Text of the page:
Professor discusses 40 years of land use controversy
In a state with more than its share of toxic waste sites, the question of where to put them is never an easy one. But according to a University professor, the list of things people do not want in their backyards includes public building projects.
University graduate students and professors gathered Wednesday night on the College Avenue campus for a lecture about research surrounding controversial building projects called locally unwanted land use, or LULUs.
Frank J. Popper, a professor in the Edward J. Bloustein School of Planning and Public Policy, said LULUs are defined as public projects that are unwanted at the local level but needed, or at least wanted, at the regional and national levels.
He said LULU issues have affected the New Brunswick community in the past. Twenty years ago, Robert Wood Johnson Hospital decided to expand into an area near Somerset Street, which was once home to a large and vibrant Hungarian-American community.
“This, in addition to some other factors, was what helped contribute to most of that community dispersing,” he said.
He said University facilities are not currently considered LULUs, but in the coming decades, the expanding University could decide to connect the College Avenue and Douglass campuses.
Popper said his past studies of LULUs concluded that there is no grand solution to the problem. Instead, he said LULU issues tend to go away over time, as new technological and scientific advances make certain LULUs obsolete, citing pest houses as an example.
“Before germs were known to be the cause of illness in the late nineteenth century, [pest houses] were essentially dumping grounds for people with contagious diseases to be sent to die,” Popper said. “Nowadays, no place in most of the world has them anymore.”
Tony Nelessen, a professor in the Bloustein School, said leaving a LULU issue to just sort itself out with time can be dangerous, especially when the land might be being used for potentially radioactive or biohazard purposes.
Nelessen said the town of Old Bridge, N.J., has a superfund site, which contains toxic waste and also reports unusually high cancer rates.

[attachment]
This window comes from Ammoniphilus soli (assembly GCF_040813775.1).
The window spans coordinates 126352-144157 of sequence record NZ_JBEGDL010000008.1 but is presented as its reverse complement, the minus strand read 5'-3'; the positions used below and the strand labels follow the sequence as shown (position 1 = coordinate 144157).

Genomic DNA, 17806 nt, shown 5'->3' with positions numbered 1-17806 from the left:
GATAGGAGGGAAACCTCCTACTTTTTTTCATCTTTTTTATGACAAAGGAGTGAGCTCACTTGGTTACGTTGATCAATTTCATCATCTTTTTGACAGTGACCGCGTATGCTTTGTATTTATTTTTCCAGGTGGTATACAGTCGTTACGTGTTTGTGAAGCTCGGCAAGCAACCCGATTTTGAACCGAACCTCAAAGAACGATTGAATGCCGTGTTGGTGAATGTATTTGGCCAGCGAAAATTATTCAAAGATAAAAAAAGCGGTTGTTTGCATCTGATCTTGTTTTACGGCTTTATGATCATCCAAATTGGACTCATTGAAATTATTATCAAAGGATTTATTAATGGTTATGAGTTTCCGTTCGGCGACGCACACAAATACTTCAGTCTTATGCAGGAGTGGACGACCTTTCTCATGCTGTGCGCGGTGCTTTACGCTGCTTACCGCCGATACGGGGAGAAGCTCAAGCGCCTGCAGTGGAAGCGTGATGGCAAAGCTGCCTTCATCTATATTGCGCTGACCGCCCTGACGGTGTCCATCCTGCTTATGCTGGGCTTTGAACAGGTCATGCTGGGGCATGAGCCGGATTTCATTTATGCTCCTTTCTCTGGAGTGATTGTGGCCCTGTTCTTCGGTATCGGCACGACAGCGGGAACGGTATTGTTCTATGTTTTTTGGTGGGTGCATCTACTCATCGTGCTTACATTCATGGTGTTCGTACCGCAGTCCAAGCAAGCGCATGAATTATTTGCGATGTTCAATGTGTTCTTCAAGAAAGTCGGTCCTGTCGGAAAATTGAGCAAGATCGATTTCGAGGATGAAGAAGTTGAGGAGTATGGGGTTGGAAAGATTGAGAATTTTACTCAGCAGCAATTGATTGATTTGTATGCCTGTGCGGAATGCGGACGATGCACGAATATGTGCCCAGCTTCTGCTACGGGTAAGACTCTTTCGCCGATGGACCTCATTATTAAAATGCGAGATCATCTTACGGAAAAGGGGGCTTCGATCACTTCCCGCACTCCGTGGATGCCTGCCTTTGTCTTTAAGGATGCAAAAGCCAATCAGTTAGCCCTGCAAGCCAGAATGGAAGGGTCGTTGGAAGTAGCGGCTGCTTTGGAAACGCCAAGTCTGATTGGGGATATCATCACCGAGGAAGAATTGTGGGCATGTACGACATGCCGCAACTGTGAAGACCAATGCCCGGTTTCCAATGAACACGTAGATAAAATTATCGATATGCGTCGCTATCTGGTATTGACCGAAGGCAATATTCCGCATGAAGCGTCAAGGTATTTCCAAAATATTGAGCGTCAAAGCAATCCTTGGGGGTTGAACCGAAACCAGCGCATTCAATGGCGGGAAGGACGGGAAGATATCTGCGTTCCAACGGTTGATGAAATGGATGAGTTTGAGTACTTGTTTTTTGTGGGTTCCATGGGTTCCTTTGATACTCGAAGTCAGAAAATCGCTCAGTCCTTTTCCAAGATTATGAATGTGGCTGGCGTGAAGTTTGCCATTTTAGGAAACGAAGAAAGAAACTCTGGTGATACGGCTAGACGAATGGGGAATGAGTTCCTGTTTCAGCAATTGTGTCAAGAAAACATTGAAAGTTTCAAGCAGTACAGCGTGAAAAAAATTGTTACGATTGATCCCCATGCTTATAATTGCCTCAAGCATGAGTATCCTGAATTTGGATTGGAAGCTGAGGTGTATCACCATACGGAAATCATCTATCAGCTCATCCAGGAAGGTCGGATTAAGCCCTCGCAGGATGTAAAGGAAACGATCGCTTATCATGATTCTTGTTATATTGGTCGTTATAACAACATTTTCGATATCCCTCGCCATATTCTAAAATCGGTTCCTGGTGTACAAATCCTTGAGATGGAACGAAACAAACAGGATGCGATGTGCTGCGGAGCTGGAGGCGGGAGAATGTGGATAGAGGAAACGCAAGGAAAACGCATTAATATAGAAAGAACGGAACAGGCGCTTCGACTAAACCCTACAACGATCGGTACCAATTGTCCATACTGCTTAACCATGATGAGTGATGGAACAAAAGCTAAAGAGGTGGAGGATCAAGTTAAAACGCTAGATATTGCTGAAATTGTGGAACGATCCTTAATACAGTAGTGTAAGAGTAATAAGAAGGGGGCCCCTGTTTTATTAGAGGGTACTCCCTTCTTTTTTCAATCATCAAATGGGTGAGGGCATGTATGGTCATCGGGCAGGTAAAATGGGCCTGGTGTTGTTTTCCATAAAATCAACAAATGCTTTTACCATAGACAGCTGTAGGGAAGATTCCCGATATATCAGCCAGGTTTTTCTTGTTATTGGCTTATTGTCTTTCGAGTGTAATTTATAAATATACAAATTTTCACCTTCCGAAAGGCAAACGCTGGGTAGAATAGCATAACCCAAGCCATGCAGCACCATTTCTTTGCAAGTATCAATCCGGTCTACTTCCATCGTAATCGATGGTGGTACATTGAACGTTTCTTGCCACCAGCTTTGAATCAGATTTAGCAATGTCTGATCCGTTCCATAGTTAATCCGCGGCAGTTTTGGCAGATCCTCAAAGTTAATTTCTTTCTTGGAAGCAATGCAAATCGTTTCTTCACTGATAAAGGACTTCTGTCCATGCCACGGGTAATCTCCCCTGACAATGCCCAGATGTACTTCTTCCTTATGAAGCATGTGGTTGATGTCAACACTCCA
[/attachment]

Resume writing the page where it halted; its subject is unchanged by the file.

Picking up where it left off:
He said many Old Bridge residents suspect the two problems are connected.
“The Old Bridge … superfund site has been sitting there for years, and it just keeps getting worse,” said Nelessen, Director of Undergraduate Planning, Public Policy, and Public Health Program Director. “The site was eventually ignored, and the immediate controversy went away, but the site is still there.”
Nelessen said superfund sites are pieces of land placed into a federal list of areas that have high priority for potential cleanup because of high contamination levels. Though they are technically federally funded, the money never seems to be provided, he said.
Popper said environmental justice movements have played a role in raising awareness of the fact that dangerous LULUs affect minorities, immigrants and low-income people more than others because of their locations, but the movements are often looked down upon because they are perceived as pessimistic.
“They are often thought of as looking for bad stuff to happen”, he said.
Popper said the environmental consequences and potential future consequences of LULUs could often linger much longer than expected due to political process, using the nuclear waste storage facility in Yucca Mountain in Nevada as an example.
“Harry Reid, when he first entered Congress, based his career on opposing Yucca Mountain,” Popper said.
George Mason, a Bloustein School graduate student, said the presentation overlooked the issue of where to put affordable low-income housing.
“Professor Popper did not have the time to go into that topic, but I wish he did,” Mason said. “Even though that could be beneficial to the community at large, for the people who currently live or work there, such a project would be a LULU as far as they are concerned.”
Popper said he is working on three academic pieces on LULUs, first about the LULU phenomenon’s history, basic arguments both for and against LULUs and specific types of LULUs.
The environmental consequences of LULUs will impact how future generations will judge the present, he said.
“Our descendants are going to hate us,” Popper said.